Geraniums for Sun or Dry Shade

         Hardy Geraniums are in general very serviceable and these four have been very useful and successful for me. They are tolerant of diverse and adverse conditions and are especially useful in dreaded dry shade.

         Geranium macrorrhizum has big (macro) rhizomes and thick rooting stems by which it can spread to 12”-18”+ wide, growing to about a foot high and making a thick, weed-competing ground cover. If well fed and watered, this plant could dominate an area. The foliage is very aromatic and sticky and is medicinal, as is the root. The flowers can be pink, dull magenta or white. The plant is variable in form and tolerance to drought. It has done well in my xeriscape, occasionally suffering in the worst dry, but then coming back strong each spring.

         There are many forms: Album has white flowers, ‘Bevan’s Variety’ has deep red sepals and deep magenta petals, and ‘Ingwersen’s Variety’ has pale pink flowers, pale green foliage and has excellent form. I was given a strongly aromatic variety with beautiful pink flowers that was brought from Bulgaria.

         Geranium dalmaticum is from Yugoslavia. It is said to be similar to G. macrorrhizum but smaller in all ways. It is also rhizomatous, but only gets 4”-6” tall and 12” in diameter. The small dark green leaves are deeply cut and aromatic, turning to a vibrant red fall color. The flowers are a clear, shell pink. It is good in sum or part shade.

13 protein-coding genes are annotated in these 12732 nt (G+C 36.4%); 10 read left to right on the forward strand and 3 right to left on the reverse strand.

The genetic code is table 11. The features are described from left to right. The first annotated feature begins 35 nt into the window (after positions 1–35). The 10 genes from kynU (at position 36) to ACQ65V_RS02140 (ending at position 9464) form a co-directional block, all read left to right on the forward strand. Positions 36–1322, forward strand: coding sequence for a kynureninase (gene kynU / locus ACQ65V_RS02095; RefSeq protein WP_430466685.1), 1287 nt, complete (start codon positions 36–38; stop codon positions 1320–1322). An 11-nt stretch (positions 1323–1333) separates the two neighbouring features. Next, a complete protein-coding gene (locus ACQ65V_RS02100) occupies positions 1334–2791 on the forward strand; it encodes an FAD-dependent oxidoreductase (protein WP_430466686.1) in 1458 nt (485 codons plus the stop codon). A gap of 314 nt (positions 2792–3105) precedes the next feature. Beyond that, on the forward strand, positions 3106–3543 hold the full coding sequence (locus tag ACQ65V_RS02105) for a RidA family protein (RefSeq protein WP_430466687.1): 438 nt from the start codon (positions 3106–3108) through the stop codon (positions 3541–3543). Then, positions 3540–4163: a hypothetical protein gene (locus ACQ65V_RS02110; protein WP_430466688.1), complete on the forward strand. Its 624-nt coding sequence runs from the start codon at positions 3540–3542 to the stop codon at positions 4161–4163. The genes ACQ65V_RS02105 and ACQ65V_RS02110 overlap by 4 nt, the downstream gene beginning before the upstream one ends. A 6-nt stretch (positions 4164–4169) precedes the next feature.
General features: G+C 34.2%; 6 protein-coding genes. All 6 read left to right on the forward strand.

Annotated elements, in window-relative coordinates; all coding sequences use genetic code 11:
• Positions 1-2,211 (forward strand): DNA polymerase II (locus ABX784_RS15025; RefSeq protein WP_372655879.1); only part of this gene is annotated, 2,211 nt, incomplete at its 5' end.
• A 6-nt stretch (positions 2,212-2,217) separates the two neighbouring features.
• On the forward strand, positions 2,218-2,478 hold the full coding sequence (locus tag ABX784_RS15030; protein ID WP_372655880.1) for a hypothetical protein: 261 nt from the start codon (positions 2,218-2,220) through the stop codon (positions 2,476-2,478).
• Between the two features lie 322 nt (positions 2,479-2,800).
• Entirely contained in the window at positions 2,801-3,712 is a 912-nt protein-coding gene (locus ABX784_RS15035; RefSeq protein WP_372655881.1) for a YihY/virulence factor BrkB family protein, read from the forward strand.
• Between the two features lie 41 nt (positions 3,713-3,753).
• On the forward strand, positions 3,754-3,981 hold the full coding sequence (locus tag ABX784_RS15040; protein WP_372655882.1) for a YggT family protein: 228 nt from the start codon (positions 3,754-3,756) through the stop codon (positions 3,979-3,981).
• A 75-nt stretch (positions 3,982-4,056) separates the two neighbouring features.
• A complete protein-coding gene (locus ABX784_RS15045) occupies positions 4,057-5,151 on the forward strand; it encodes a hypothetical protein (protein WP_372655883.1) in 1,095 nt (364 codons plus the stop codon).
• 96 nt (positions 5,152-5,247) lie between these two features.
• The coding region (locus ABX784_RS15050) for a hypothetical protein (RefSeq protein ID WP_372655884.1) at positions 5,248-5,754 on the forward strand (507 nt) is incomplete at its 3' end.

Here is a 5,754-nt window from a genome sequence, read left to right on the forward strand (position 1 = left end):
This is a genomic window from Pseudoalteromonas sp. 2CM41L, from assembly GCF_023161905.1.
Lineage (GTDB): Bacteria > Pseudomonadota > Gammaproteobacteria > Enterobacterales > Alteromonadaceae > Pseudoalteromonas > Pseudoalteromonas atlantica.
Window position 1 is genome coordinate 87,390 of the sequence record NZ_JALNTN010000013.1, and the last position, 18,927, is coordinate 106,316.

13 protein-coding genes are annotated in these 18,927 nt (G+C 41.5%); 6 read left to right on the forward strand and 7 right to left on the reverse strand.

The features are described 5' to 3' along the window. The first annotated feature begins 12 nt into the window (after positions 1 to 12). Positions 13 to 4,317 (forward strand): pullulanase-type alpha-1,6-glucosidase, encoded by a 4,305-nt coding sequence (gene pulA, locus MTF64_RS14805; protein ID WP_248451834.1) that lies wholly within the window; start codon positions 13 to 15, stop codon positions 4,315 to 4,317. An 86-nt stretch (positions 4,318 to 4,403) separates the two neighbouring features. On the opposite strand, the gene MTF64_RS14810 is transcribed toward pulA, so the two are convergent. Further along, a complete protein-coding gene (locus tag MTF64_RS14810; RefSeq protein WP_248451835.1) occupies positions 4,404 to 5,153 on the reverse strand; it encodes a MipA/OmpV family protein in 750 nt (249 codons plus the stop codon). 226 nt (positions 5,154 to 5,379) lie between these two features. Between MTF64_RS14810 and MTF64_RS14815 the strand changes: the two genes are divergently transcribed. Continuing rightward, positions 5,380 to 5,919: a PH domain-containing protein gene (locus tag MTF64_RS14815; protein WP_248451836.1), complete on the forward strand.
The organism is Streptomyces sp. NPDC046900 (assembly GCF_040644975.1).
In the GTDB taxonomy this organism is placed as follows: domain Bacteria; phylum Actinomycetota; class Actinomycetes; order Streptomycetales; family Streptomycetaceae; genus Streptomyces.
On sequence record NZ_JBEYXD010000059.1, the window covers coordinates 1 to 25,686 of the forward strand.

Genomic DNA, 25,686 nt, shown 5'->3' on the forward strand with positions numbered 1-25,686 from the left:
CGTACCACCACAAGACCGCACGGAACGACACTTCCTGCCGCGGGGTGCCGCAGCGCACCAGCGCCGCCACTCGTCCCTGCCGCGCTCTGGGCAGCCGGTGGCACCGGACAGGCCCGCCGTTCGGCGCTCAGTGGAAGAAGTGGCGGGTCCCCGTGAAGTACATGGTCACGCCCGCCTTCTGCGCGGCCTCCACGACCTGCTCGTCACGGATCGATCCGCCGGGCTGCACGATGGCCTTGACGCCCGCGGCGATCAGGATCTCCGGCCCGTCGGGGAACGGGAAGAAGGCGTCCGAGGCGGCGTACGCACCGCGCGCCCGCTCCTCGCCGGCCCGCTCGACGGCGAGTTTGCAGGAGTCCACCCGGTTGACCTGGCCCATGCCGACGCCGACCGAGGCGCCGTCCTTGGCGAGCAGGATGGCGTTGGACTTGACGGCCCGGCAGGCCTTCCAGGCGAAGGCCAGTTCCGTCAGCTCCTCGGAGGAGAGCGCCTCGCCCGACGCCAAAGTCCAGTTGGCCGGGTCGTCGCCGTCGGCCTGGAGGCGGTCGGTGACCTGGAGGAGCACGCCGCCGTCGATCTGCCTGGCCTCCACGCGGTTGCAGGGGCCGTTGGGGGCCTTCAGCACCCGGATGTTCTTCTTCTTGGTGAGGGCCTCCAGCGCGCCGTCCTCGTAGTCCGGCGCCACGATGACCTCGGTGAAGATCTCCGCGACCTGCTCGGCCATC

Geranium cantebrigiense is a hybrid of G. macrorrhizum  and G. dalmaticum. It was bred at Cambridge University and also occurs naturally in the wild. It forms mats of glossy aromatic foliage, intermediate between its parents. It is very strong and vigorous with rich pink-violet flowers, making  a dense ground cover. This one has been very tough in my xeriscape, lush and beautiful where many others would have died. It would be one of the best for dry shade. Because it sets little seed, it blooms a very long time. Its fall color is wine red.

         A variant of G. cantebrigiense, found in the Biokovo Mountains of Yugoslavia, is named ‘Biokovo’. It forms a shorter, supposedly looser mat with white flowers tinged pink. It also has great red fall color.